By Mike Farley
How do you define artistry? That’s a highly subjective question, of course, but I’ve always thought of it as a completed work that radiates impressions of insight, effort, skill and mastery — even in seemingly ordinary applications.
Breaking it down further, materials are my personal passion — how they are selected and, far more important, how they are used. Indeed, while the presence of wonderful materials alone can make their impression no matter how banal a design, when the person wielding those wonderful materials has the ability and determination to use them in memorable and unique ways, I consider the clients to be truly fortunate and everyone who sees the work as sharing in the privilege.
And I believe that this artistic sensation can be engendered by all sorts of materials, from tile, plaster and decorative concrete to plants, metal, wood and stone.
As I prepared to write this column, editor Eric Herman suggested I find a resource that in one way or another related to such products by way of tying into the idea that the issue you hold in your hands is WaterShapes’ annual Resource Directory. [Note: This review was first published in the December 2010 issue of WaterShapes.] For my part, I took up the challenge and sought out a book that showed a material used to its full potential, finding just what I was after in Stone Designs for the Home by master stonemason John T. Morris (with Candice Walsh).
This mostly pictorial 160-page volume (published by Gibbs Smith in 2008) focuses on Morris’s creation of stone features for homes and other buildings in and around Santa Fe, N.M., a region overflowing with amazing geological formations and a long history of the use of stone in indigenous architecture and design.
It’s interesting to note that Morris calls himself a mason rather than a sculptor, despite the fact that his work is without question brilliantly artistic and that he does it all with a chisel — no saws or grinders at all. And nowhere do you find easy ways out or any straight lines. It’s truly remarkable, beautiful work.
The book mostly focuses on seven projects that include a variety of walls, decks, counters, benches and fireplace surrounds, and there are even chests of drawers finished in stone. Only two of the projects include swimming pools, which is a pity because I would have loved to have seen more.
Regardless, the value in this book is the way it shows how far one can take stonework as an artistic meadium. In one case, for example, Morris created a wall using round river rock: That’s commonly done by others, but it’s a look that generally falls flat for me because of the huge grout joints that always seem to result. Morris takes it to an entirely different level, however, creating a dry-stack wall by carefully selecting and, as necessary, chiseling each piece to make everything fit together perfectly. The effect is tough to describe in words, but just one glance convinces me that this rises to the level of sculptural art.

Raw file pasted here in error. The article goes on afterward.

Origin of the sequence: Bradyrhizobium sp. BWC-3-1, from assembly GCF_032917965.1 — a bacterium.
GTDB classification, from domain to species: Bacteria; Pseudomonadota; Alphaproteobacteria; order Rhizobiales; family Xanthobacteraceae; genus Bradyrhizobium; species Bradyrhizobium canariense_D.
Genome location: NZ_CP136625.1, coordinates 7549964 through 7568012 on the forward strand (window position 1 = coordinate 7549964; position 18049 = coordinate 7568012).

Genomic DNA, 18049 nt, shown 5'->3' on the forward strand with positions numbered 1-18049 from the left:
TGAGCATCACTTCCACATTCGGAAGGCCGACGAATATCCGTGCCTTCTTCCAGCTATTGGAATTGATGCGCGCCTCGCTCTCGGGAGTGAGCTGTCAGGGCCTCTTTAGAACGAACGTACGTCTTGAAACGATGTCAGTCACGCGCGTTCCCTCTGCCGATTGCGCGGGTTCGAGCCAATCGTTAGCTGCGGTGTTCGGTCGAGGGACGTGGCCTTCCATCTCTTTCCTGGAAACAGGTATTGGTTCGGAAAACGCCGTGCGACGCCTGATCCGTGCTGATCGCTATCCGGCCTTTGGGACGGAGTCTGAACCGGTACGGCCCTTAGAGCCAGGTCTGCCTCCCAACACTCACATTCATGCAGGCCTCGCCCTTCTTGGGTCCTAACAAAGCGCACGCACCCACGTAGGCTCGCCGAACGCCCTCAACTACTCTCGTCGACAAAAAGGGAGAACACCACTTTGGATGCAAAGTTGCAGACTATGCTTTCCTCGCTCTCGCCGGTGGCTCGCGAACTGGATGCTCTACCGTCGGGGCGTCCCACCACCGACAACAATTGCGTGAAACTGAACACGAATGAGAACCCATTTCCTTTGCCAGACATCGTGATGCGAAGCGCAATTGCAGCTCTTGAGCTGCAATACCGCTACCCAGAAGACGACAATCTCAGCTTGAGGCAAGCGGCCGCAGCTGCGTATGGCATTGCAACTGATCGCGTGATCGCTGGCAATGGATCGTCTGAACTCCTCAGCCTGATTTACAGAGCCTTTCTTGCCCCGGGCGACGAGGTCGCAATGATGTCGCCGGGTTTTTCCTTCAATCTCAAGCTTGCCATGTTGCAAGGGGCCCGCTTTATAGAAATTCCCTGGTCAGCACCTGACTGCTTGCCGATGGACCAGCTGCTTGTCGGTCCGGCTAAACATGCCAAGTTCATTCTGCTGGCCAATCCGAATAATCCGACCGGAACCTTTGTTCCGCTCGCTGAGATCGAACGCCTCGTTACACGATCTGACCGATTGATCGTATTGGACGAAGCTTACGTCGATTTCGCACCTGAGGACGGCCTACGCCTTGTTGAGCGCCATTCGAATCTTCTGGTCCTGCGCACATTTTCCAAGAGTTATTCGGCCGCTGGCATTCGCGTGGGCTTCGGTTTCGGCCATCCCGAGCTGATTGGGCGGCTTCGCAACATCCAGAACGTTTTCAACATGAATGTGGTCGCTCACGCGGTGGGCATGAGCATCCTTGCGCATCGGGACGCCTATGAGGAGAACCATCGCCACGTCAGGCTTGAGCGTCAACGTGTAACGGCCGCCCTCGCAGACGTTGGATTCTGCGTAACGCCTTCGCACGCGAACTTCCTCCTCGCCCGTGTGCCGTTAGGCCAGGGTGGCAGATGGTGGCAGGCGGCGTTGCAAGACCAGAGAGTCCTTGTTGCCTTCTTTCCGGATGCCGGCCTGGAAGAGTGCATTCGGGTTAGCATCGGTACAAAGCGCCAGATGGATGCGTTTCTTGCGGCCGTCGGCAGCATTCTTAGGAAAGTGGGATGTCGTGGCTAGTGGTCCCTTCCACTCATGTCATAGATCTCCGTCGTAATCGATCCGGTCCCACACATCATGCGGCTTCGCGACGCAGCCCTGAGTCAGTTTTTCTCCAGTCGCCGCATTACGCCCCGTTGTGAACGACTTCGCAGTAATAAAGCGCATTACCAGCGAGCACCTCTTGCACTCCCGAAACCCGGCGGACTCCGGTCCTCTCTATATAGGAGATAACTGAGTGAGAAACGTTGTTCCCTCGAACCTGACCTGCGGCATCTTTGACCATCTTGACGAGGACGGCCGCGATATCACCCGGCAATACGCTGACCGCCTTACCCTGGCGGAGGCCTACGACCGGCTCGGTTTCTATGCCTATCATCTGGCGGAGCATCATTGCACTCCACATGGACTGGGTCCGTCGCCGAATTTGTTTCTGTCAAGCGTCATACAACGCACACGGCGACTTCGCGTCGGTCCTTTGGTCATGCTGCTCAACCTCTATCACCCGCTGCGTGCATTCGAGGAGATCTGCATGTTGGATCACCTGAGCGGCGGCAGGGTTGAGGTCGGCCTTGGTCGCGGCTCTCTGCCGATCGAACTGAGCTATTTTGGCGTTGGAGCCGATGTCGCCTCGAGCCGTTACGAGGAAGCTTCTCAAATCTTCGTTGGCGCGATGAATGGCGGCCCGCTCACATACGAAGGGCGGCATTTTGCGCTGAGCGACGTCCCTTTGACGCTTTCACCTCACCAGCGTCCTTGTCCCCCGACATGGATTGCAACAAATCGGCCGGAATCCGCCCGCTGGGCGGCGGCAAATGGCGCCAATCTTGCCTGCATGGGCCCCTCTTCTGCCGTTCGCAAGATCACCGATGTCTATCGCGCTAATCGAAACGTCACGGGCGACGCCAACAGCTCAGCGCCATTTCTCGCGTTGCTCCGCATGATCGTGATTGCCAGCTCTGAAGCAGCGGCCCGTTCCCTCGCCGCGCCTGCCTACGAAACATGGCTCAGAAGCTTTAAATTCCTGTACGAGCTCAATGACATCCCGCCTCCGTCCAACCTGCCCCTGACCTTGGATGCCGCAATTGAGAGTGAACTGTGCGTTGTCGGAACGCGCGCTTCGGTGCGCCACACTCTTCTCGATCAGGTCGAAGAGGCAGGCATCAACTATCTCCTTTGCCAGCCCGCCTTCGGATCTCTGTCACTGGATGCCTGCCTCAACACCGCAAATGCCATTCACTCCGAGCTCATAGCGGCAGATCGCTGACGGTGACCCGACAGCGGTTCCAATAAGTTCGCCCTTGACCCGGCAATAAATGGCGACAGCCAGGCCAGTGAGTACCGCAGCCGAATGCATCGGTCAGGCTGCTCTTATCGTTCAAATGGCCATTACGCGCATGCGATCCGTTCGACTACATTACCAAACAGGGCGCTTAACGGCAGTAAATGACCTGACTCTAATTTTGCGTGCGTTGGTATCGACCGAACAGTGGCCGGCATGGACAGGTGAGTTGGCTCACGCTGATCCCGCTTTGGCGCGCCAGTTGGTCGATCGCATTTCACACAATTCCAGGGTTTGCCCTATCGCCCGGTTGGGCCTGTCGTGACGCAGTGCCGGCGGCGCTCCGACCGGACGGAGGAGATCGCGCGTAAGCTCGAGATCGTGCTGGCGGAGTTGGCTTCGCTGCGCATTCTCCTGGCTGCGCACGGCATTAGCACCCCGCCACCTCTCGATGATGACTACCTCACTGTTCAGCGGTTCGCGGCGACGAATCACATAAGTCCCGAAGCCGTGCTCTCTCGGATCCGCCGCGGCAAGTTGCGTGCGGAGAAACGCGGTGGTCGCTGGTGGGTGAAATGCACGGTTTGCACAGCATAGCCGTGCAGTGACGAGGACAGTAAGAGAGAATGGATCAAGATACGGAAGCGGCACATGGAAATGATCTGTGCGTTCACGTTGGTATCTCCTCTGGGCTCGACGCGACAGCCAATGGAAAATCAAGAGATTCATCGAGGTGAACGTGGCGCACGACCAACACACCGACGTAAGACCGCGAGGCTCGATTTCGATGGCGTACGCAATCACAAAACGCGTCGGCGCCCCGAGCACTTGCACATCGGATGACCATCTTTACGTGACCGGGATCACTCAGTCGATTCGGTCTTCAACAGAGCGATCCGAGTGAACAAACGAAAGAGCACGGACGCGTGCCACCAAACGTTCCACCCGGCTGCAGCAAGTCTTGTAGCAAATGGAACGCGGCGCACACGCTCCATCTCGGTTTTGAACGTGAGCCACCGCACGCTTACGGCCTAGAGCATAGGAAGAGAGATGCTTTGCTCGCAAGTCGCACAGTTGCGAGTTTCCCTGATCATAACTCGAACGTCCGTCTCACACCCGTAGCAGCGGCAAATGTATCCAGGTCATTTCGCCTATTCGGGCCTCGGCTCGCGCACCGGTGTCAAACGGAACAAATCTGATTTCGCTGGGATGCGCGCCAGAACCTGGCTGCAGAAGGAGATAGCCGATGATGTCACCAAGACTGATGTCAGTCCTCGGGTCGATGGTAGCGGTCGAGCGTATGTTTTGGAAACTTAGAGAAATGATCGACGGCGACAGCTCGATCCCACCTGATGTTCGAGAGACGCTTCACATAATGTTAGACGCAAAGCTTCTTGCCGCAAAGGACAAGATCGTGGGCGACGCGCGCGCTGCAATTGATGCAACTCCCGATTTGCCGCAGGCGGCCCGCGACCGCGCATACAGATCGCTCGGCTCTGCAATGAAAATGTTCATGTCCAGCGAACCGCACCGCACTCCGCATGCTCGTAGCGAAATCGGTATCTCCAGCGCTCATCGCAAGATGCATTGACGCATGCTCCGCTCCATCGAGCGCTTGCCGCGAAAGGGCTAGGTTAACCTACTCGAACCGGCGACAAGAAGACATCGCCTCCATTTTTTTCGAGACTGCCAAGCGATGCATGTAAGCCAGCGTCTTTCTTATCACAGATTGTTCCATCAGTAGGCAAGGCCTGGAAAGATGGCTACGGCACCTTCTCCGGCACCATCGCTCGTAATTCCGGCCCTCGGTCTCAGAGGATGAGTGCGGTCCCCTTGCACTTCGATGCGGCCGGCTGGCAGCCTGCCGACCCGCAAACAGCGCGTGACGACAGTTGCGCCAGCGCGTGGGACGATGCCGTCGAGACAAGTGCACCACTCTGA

Some of his other projects include massive pieces of stone, including decks where some of the slabs appear to be in excess of four or even five feet across. By way of sharp contrast, he used mere slivers of stone in other applications, meticulously fitting the pieces together to create counters, showers and drawers. In all cases, he finds interesting ways of putting his material of choice together — ways I’ve never seen before.
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There’s a beautiful irony in Morris’s approach: He uses ancient materials, ancient techniques and ideas borrowed from ancient structures to inspire his projects — but the results are unlike anything that’s ever been seen before. To me, that’s his greatest achievement.
As is true of many great artists, Morris takes cues from the environment. A native New Yorker, Morris recounts that in moving to Santa Fe, he was unsure at first how his brand of art would be accepted. He soon found his way, however, focusing on local materials and the area’s cultural heritage to place his work in an appropriate context. In one of his more impressive projects, for example, he created beautifully tapered doorways that reflect structures found in Native American ruins in nearby Chaco Canyon. In others, he devised “standing stones” that reflect local geological formations while appearing quite sculptural.
Morris celebrates his region’s “iconic material” and observes that all regions have such materials if one goes looking for them — something we all can and should be doing in designing and building our own watershapes and landscapes.
Mike Farley is a landscape designer with more than 20 years of experience and is currently a designer/project manager for Claffey Pools in Southlake, Texas. A graduate of Genesis 3’s Level I Design School, he holds a degree in landscape architecture from Texas Tech University and has worked as a watershaper in both California and Texas.